Facebook users `unwittingly` sharing more personal info than ever: Study
Washington: Facebook users are unwittingly sharing more personal information online than ever, according to a study.
The seven-year study from Carnegie Mellon University found people were more likely to share additional private information with friends and a group the researchers call the "silent listeners", which include Facebook, third-party app developers and advertisers, reports ABC News.
The researchers used data from 5,076 Facebook users in the university`s network to study how privacy and disclosure evolved from 2005 until 2011.
From 2005 to 2009, users decreased the amount of information they shared publicly, according to the study. There was, however, a turnaround in December 2009 when Facebook changed its default settings, the study said.
Researchers said the 2009 up tick was likely caused by people being confused as to how to navigate the new settings.
Commenting on the study, Jules Polonetsky, director and co-chair of the Future of Privacy Forum , said that it reflects Facebook`s shift from being a public place to one that is increasingly private, where users can carefully choose their audience.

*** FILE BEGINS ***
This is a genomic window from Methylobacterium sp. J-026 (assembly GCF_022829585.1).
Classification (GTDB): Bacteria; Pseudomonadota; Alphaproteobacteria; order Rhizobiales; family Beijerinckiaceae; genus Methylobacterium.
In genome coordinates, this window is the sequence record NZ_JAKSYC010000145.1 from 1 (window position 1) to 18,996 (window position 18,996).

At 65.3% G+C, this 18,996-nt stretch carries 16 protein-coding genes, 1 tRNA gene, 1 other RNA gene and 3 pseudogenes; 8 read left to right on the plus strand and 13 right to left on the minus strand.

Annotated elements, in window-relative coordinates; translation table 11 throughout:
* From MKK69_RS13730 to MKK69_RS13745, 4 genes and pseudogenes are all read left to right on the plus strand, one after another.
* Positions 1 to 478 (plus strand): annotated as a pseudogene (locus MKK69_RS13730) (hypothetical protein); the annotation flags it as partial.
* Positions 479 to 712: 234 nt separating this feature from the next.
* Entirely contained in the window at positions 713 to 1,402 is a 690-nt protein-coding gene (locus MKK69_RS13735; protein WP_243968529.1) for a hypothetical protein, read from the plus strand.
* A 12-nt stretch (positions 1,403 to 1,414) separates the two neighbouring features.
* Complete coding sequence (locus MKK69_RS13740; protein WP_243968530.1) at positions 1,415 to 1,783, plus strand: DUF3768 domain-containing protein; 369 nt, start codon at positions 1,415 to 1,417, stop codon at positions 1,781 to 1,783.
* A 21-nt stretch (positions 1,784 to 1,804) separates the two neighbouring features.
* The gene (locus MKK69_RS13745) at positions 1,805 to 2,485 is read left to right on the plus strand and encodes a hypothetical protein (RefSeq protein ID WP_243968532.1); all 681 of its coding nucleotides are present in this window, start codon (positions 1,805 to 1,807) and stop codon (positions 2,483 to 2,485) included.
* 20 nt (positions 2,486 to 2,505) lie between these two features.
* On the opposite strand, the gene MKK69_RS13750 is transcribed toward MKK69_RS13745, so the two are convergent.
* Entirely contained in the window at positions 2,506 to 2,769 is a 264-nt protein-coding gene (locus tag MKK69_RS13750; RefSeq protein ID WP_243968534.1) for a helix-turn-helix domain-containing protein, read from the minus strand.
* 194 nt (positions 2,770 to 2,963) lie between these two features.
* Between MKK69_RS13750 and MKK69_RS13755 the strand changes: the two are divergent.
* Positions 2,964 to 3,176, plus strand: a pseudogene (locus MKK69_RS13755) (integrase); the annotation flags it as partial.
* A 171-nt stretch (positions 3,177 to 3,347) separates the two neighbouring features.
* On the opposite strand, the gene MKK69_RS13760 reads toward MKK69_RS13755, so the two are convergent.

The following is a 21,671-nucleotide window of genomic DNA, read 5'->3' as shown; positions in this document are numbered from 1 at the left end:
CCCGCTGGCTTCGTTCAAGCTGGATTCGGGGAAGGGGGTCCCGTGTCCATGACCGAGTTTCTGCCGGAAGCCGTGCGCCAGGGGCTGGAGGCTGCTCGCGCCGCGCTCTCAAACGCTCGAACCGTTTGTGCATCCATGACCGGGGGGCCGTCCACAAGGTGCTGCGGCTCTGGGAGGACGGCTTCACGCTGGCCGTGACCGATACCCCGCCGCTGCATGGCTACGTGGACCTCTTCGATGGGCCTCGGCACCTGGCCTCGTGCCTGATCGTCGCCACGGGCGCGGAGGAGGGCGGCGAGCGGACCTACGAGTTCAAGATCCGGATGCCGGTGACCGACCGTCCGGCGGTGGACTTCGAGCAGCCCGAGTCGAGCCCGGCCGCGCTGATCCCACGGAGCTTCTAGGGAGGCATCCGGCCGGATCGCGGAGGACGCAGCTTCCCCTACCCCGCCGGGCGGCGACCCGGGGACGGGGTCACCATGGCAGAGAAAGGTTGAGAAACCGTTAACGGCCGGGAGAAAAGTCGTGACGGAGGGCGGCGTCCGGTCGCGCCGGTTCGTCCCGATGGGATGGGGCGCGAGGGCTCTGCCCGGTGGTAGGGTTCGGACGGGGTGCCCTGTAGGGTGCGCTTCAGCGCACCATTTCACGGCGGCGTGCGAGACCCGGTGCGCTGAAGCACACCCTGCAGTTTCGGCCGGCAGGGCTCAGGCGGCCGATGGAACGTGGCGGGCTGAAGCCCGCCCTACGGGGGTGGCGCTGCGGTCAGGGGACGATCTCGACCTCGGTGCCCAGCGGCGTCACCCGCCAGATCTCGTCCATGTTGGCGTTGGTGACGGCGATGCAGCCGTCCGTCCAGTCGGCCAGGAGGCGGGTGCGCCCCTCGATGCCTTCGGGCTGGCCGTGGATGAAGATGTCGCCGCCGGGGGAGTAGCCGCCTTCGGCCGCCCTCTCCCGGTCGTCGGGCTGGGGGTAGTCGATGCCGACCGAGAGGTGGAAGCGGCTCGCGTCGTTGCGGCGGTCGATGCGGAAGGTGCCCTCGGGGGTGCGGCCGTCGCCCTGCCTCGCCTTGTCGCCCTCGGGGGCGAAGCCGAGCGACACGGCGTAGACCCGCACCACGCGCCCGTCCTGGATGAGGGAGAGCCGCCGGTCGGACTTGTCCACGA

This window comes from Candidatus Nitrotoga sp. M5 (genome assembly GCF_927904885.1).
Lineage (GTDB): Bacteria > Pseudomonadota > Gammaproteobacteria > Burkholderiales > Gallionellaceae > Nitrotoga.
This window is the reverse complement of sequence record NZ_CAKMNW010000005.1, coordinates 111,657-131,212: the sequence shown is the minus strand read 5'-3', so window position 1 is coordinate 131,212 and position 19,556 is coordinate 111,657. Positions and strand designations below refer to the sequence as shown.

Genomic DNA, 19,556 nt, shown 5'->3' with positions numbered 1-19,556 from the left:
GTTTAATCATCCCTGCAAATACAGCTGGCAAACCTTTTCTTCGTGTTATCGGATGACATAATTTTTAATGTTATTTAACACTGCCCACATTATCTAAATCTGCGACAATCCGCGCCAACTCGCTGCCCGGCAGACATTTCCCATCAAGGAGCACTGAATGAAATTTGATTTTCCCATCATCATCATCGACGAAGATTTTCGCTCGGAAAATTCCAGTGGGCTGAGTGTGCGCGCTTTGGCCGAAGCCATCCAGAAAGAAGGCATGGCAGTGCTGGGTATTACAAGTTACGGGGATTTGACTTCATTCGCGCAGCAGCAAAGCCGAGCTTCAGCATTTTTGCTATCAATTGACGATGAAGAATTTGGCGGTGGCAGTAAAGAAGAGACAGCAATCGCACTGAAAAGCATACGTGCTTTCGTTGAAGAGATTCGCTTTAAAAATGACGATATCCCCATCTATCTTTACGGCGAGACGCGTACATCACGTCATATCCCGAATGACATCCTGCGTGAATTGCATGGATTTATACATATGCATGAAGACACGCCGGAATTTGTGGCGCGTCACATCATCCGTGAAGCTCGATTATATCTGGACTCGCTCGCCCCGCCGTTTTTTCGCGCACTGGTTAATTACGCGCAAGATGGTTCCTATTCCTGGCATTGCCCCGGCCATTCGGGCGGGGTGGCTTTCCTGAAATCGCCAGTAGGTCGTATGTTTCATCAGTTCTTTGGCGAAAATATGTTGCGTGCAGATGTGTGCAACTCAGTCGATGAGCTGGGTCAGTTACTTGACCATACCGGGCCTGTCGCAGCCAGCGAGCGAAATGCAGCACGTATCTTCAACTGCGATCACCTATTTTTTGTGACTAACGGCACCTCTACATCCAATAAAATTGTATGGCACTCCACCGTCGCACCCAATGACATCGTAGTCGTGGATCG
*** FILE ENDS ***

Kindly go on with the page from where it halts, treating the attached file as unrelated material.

More from India
More from World
More from Sports
More from Entertaiment
- DNA: US army's joint exercise with Indian Army and their consolation on Uri attack
- Panel discussion over PM Modi's willingness to engage in direct dialogue with Pak
- DNA: Analysis of Indus water treaty between India and Pakistan
- PM Modi slams Pakistan govt during his speech in Kozhikode
- Panel discussion over PM Modi's willingness to engage in direct dialogue with Pak - Part II
- SHOCKING VIDEO: This man was trying to take selfie with python - You won't believe what happened next!
- Donald Trump praises Hindu community's contributions to US
- Uri effect? India, Afghanistan bypass Pak to set up exclusive air corridor
- Reliance Jio impact: Vodafone offers 10 GB data at 1 GB rate
- Govt calls meet on Indus Water Treaty; Water Resources Ministry, MEA to brief PM Modi